She recalled the words of former Bar President Miles McGrane, who always said: "Today is a great day to be a Florida lawyer. I am proud to be one. You should be too."

"Well, I'm proud to have served Florida's legal community for 32 years," Dodd said.

Harding remembers when he was still a part-time mail clerk, he noticed a small plaque on the wall at the Bar headquarters.

"I did not realize it at the time, but the plaque inscription was one of the first statements introducing the Rules Regulating The Florida Bar. It says, 'The purpose of The Florida Bar is to inculcate in its members the principles of duty and service to the public, to improve the administration of justice, and to advance the science of jurisprudence.' When I read that plaque, I realized that I wanted to be a part of the Bar organization," Harding said.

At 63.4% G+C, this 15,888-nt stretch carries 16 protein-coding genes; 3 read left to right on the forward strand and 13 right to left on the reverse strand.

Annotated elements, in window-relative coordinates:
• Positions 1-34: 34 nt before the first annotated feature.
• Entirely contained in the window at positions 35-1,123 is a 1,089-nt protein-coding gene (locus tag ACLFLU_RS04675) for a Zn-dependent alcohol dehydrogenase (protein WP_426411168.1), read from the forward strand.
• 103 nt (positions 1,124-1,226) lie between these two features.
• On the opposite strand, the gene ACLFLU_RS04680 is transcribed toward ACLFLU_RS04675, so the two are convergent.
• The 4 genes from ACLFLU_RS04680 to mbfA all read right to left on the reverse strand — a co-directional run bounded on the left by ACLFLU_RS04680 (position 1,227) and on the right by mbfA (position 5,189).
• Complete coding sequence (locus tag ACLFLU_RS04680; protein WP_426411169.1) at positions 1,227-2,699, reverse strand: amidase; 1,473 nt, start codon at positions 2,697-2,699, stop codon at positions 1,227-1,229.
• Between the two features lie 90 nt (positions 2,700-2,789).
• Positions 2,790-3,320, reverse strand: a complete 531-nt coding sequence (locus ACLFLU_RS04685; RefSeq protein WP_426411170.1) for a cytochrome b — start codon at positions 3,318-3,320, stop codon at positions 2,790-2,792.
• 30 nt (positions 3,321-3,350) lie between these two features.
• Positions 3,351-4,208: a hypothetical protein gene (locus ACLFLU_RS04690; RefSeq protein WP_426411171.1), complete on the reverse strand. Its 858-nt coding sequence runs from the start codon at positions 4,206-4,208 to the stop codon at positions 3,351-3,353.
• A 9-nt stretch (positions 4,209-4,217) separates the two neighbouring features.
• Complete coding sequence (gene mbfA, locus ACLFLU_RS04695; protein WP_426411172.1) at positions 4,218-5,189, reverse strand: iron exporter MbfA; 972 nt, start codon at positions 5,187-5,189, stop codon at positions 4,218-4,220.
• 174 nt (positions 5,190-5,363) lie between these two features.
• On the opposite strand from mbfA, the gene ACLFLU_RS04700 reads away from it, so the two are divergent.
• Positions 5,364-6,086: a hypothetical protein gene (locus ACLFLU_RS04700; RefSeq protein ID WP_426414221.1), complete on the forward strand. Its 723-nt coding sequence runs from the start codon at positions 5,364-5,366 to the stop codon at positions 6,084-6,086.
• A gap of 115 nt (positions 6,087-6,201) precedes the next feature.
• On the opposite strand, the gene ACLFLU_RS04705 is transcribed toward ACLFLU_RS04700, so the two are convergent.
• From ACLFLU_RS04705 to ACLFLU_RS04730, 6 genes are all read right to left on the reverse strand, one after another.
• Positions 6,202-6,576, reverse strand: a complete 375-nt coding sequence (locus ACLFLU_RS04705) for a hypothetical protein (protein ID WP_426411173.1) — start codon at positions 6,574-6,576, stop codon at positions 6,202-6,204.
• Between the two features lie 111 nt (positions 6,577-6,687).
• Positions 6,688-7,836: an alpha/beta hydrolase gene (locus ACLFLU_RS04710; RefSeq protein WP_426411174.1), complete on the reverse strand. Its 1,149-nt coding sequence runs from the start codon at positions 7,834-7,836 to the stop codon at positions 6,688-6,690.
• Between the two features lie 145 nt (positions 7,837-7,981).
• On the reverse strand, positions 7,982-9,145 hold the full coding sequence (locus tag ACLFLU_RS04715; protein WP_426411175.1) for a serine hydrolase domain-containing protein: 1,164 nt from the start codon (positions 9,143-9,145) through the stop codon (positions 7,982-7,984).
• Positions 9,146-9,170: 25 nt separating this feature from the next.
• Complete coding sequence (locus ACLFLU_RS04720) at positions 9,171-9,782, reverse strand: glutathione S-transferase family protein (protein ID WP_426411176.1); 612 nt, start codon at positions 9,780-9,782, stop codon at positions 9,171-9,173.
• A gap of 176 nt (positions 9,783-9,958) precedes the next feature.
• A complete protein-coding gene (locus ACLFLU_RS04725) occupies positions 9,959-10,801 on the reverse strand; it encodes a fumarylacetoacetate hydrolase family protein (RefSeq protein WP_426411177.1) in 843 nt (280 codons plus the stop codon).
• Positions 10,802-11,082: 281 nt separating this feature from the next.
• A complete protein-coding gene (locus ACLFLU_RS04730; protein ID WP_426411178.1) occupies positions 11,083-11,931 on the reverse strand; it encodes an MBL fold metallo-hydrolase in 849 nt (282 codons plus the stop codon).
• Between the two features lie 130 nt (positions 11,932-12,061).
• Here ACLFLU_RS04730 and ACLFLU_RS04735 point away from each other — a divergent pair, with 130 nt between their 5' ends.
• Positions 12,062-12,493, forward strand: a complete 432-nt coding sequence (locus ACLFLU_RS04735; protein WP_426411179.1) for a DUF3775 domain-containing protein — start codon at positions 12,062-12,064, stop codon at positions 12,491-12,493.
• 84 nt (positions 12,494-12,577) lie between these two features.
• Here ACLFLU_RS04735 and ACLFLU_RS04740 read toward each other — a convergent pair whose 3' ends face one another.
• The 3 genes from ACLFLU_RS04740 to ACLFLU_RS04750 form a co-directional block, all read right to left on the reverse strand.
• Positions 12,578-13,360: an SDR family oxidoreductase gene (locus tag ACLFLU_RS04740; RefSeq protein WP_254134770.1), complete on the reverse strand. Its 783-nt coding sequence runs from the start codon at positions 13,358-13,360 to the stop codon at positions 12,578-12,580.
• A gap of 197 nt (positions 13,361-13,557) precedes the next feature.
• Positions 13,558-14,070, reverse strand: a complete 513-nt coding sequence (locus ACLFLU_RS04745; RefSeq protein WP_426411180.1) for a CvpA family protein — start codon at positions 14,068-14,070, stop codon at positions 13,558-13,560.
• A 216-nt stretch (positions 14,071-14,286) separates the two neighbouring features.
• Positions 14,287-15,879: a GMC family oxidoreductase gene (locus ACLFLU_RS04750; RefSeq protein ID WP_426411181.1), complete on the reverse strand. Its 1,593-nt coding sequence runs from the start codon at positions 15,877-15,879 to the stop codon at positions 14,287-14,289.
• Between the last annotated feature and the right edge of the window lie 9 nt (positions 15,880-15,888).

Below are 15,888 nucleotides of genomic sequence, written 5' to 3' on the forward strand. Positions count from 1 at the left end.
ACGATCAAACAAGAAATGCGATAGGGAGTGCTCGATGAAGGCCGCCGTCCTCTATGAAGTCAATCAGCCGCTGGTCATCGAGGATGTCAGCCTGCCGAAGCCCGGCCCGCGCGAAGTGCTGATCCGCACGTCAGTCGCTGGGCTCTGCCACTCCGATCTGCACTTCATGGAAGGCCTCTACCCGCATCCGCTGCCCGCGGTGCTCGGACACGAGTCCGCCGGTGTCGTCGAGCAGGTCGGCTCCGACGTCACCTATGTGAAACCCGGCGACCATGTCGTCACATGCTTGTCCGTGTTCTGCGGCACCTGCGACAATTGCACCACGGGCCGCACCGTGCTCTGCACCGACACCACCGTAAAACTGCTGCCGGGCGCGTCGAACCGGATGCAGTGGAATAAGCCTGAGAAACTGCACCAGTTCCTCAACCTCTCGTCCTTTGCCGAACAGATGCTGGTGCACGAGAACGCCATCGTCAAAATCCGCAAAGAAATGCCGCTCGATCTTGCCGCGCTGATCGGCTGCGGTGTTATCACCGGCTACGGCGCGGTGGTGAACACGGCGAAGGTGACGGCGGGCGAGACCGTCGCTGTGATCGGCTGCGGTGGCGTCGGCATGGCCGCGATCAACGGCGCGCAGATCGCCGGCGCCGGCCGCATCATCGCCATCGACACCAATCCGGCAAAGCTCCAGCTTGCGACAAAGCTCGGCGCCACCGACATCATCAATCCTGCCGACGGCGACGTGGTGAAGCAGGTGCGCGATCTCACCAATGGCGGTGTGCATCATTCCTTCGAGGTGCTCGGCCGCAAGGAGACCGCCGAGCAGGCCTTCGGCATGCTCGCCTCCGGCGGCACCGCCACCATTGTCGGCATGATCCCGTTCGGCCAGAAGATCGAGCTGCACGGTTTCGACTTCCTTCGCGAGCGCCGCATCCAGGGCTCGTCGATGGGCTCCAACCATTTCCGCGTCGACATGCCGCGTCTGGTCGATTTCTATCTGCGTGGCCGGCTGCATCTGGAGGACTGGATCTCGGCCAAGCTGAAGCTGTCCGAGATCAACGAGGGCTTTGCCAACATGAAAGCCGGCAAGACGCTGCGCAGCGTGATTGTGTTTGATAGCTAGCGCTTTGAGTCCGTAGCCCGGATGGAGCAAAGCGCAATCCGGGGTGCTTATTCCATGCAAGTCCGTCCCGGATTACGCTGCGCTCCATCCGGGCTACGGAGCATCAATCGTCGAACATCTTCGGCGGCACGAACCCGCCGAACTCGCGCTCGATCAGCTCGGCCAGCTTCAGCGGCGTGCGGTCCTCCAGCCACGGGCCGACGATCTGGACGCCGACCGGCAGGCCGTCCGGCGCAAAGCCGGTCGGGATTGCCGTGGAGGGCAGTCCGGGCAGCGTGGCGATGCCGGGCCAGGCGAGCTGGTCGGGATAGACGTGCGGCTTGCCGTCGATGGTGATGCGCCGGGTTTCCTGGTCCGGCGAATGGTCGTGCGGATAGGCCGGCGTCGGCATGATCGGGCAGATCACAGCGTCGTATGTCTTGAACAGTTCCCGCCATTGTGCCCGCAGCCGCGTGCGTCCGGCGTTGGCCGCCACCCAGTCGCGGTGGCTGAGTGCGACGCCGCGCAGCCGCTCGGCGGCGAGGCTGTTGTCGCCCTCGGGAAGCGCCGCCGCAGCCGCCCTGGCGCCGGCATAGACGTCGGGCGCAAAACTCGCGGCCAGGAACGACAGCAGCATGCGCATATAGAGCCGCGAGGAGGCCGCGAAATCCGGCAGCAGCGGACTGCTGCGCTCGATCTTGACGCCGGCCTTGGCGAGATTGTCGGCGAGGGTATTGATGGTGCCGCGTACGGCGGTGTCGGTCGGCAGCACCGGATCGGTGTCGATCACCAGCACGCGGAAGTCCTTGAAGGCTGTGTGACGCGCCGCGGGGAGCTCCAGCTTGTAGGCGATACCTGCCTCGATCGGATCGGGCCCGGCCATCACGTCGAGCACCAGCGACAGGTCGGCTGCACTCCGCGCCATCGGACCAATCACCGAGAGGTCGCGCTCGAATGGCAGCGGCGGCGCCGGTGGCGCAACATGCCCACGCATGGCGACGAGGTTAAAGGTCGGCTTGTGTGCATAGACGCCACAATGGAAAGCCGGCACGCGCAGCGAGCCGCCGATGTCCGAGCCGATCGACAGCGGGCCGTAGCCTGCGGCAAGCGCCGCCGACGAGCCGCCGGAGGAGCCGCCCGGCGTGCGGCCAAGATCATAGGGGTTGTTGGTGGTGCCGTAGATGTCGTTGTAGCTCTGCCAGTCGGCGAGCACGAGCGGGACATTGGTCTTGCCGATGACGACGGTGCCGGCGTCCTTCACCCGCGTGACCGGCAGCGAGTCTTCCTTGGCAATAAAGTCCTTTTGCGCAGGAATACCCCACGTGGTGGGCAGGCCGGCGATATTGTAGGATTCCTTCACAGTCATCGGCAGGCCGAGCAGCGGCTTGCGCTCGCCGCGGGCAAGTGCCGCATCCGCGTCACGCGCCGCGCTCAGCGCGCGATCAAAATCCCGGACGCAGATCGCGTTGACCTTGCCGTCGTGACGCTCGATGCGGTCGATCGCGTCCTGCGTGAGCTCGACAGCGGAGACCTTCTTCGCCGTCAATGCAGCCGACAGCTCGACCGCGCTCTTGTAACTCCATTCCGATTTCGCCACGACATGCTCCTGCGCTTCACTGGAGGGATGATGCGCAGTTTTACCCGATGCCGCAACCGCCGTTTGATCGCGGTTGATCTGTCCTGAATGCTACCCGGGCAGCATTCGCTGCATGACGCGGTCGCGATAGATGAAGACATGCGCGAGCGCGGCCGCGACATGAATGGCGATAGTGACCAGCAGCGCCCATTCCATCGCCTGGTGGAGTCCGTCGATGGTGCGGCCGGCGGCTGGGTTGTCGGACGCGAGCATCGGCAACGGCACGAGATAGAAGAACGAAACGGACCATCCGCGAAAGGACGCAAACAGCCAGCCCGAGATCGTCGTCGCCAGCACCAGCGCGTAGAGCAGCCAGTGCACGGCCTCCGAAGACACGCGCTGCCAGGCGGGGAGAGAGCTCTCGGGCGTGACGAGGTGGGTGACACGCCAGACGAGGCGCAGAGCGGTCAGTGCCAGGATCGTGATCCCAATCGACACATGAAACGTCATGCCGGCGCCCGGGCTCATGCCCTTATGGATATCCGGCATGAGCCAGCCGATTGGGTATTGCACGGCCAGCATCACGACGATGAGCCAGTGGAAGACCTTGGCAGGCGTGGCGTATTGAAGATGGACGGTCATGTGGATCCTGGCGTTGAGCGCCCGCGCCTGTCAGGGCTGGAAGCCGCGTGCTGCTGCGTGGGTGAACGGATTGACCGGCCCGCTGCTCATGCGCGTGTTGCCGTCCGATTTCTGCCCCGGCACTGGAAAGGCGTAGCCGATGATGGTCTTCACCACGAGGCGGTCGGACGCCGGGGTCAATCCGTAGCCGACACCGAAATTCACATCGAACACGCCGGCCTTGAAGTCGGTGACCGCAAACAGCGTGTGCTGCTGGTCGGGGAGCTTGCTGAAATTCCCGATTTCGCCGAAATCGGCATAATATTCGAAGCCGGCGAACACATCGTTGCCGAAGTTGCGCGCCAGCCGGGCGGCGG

"I wanted to belong as an employee and to somehow contribute my support of those high standards and goals," Harding said. "Of course, I still support the purpose of the Bar and always will. It's so great to work in an environment where the overwhelming majority of the staff and administration feel the same way."

By Jan Pudlow

Senior Editor
COPYRIGHT 2006 Florida Bar
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Author:Pudlow, Jan
Publication:Florida Bar News
Date:Jun 15, 2006
Words:1200